Wednesday, December 14, 2011

Newt Gingrich, Lazarus v.2012

F. Scott Fitzgerald wrote in The Last Tycoon that there are no second acts in American lives. Serial adulterer, former Speaker of the House and current aspirant Republican presidential candidate Newt Gingrich is currently having a good go at disproving this theory. As a reminder of how Mr Gingrich was regarded last time around, here is Ike Willis with “Eye of Newt” from his 1998 album Dirty Pictures. Sample lyric:
When that crazy Republican 
came a’ barrellin’ down the political chute
How could we ever know? When will he ever go?
We're a nation under the Eye of Newt.
Why is he so very, bible-thumpin’ reactionary?
Square of head and square of chin
All he wants is a perfect world,
for American boy and girl
Just as long as they look like him

Fun fact: Willis played guitar and sang with Frank Zappa for many years and was a member of his 1988 band, as heard on the double CD set The Best Band You Never Heard in Your Life. Which means that Willis can play guitar in 17/8 and sing a reggae version of “Stairway to Heaven”, though from memory not necessarily at the same time.

Here is Zappa himself on the subject of newts. This clip from his movie 200 Motels, possibly one of the worst movies ever made, starts with the dance sequence “The Lad Searches The Night For His Newts” before we get “The Girl Wants To Fix Him Some Broth” (which contains the line “Some nice soup, with small dogs in it”), “Little Green Scratchy Sweaters and Corduroy Ponce”, “A Nun Suit Painted On Some Old Boxes”, “Dental Hygiene Dilemma” and “Does This Kind Of Life Look Interesting To You”. Warning: contains Keith Moon dressd as a nun. The soprano is Phyllis Bryn-Julson who made a memorable recording of Pierre Boulez’s Pli Selon Pli and performed with him and the Ensemble Contemporain in a wonderful performance of Boulez and Birtwistle at the Wellington Arts Festival in 1988.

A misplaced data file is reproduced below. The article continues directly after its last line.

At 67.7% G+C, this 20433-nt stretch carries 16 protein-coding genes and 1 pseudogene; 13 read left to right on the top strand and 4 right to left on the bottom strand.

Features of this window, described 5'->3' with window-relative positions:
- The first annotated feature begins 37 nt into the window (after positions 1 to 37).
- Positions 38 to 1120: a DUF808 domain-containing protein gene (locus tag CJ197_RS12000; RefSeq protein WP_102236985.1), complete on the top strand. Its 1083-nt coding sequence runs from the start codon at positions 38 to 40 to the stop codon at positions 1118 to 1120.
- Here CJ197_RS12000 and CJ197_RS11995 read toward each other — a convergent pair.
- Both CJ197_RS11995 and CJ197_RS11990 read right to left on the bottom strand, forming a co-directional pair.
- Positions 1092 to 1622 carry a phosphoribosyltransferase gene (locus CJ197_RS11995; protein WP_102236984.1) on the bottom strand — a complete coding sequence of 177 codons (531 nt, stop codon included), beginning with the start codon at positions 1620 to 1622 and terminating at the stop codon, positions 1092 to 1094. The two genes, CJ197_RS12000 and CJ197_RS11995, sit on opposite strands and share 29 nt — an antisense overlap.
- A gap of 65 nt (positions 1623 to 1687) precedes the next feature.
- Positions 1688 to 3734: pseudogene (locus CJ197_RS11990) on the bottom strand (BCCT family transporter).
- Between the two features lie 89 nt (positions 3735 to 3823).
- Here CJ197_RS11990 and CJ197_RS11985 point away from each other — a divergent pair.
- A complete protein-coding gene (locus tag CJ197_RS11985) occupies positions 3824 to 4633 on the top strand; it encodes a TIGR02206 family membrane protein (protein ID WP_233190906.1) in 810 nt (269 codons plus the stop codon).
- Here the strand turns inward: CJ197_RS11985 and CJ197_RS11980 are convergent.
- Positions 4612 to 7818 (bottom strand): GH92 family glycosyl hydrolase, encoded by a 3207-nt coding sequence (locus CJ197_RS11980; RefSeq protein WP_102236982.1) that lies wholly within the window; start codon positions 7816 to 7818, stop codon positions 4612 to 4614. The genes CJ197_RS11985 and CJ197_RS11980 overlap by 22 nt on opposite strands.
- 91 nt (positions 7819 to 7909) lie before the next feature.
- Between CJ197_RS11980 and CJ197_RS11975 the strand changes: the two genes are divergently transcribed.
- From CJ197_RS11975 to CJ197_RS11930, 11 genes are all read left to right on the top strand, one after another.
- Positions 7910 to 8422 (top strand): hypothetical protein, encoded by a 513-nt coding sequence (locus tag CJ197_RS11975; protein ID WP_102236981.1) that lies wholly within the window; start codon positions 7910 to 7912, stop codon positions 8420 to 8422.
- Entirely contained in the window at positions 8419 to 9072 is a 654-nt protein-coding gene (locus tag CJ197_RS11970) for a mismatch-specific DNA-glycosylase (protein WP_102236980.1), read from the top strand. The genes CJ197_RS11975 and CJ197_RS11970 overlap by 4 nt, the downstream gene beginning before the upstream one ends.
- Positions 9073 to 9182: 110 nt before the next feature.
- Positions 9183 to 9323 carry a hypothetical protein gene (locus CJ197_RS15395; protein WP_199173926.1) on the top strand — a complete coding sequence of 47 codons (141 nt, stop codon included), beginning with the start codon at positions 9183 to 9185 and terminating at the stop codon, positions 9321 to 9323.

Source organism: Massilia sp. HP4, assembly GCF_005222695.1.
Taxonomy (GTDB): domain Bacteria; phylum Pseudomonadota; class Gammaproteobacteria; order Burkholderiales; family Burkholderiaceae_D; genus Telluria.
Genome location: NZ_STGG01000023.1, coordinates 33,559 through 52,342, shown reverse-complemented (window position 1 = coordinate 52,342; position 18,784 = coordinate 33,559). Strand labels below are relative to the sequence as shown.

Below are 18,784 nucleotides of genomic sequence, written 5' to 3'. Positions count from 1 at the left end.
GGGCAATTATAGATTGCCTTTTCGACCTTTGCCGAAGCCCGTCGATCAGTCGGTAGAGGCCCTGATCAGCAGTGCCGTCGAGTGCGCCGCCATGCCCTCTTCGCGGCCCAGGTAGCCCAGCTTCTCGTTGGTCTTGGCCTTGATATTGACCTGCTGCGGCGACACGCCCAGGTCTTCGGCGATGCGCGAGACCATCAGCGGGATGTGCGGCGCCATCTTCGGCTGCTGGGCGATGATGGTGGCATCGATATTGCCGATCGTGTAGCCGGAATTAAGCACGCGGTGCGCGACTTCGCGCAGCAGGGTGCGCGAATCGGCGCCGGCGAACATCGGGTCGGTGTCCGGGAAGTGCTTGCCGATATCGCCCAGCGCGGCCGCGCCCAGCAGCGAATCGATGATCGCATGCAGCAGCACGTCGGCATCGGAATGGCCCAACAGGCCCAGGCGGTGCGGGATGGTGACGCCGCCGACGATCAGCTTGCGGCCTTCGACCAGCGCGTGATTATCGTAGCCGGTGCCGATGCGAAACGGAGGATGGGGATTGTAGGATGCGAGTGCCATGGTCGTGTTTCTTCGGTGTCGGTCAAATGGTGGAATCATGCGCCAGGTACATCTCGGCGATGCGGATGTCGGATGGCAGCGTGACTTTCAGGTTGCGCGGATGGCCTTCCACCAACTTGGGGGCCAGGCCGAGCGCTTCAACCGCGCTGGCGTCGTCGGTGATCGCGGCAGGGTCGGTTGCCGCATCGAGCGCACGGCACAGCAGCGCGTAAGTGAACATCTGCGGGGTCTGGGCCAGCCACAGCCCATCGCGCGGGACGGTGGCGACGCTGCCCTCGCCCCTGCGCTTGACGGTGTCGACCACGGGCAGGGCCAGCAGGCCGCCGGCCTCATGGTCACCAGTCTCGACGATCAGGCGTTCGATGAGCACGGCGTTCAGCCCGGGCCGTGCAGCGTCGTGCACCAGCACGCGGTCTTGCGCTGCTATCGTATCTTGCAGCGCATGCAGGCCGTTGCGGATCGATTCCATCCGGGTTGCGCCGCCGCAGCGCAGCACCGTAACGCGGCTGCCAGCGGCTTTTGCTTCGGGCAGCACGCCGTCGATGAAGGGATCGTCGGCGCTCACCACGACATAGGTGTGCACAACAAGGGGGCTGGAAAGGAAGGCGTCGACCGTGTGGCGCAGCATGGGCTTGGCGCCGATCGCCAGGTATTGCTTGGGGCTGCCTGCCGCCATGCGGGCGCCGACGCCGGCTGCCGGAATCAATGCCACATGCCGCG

I love the soundtrack to this but accept that I am in a vanishingly small minority. However, Theodore Bikel (who was in the movies The African Queen and My Fair Lady and starred in Fiddler on the Roof on Broadway for, like, forever) is undeniably great in it, especially in the closing song where he sings the timeless lyric, “Lord, have mercy on the people in England, for the terrible food these people must eat.” Also on YouTube.

1 comment:

Penny said...

Some of those cartoon sequences, and the voices, remind me of the Simpsons. Well done Frank!